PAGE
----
The risk of oil supply disruptions from around the world has diminished, and rising non-OPEC production provides a “solid base from which to react to any escalation in geopolitical tension.”
In its January Oil Market Report, the International Energy Agency (IEA) said that there is plenty of oil sloshing around, despite the U.S. and Iran nearly going to war.
“We cannot know how the geopolitical situation will play out over time, but for now the risk of a major threat to oil supplies appears to have receded,” the IEA said.
“As was the case following the attacks on Saudi Arabia in September, once the initial fears of a sustained supply shock subsided, the Brent price rapidly gave up its $4/bbl spike.”
Oil inventories held in OECD countries is 9 million barrels above the five-year average, and there are also plenty of strategic stockpiles to call upon in the event of an outage, the agency said.
Still, while geopolitical risk has “faded,” it has not gone away entirely. The Trump administration may have refrained from all-out war against Iran, but the assassination of General Soleimani took the confrontation to new heights.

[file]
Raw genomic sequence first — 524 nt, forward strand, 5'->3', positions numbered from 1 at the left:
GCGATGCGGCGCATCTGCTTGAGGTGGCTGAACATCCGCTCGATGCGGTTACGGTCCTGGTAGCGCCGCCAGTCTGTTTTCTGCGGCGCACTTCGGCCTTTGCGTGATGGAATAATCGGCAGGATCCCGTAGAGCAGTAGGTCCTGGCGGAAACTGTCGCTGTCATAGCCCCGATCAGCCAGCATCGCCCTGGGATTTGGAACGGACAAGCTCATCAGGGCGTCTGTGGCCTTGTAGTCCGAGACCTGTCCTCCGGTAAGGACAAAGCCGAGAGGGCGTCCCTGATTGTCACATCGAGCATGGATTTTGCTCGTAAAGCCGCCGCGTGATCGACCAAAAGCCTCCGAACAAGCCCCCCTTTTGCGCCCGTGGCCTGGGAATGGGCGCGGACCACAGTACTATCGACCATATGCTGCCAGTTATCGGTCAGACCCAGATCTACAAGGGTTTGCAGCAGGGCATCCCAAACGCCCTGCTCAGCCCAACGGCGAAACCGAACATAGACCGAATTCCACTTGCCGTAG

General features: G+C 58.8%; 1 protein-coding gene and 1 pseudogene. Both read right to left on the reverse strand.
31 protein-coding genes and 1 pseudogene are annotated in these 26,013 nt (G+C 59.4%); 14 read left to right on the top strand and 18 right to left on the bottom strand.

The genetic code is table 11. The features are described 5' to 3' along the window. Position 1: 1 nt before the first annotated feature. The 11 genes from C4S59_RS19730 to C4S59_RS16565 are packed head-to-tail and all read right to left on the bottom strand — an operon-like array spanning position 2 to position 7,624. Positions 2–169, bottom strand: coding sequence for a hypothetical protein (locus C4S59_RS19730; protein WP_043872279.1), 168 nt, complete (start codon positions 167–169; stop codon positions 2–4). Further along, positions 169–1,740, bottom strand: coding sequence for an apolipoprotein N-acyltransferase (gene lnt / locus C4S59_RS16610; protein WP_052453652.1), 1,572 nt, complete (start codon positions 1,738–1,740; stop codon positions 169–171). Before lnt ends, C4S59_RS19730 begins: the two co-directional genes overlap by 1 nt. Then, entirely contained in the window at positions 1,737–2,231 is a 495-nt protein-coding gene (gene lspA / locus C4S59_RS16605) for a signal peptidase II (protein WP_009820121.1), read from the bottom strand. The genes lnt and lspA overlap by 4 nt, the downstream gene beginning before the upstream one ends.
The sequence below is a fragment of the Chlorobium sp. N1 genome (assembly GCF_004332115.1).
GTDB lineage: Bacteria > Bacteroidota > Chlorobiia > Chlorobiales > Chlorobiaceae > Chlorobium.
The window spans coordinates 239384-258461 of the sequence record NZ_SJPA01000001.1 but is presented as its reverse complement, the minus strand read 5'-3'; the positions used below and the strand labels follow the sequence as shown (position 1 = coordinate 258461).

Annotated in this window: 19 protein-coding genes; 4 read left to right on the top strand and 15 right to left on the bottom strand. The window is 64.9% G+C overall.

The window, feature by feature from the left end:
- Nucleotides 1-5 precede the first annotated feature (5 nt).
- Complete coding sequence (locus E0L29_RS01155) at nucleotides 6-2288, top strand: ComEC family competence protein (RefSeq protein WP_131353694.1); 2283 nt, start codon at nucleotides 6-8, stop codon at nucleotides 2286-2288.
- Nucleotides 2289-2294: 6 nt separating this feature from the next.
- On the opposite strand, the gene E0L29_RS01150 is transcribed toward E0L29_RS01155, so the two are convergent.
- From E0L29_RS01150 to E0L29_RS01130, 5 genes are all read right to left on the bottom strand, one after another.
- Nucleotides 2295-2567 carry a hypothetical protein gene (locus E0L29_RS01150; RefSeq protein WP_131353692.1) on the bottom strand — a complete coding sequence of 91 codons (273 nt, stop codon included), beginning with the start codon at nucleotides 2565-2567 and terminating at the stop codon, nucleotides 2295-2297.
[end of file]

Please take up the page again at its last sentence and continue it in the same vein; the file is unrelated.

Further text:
While Trump’s speech earlier this month was widely interpreted as one of “de-escalation,” he also prefaced his comments by saying Iran would never have a nuclear weapon. But, sanctions, “maximum pressure,” and the assassination of one of its top leaders will obviously provoke a response. With little left to lose, Tehran is backing out of most of its commitments under the 2015 nuclear agreement, a deal that the U.S. already exited nearly two years ago.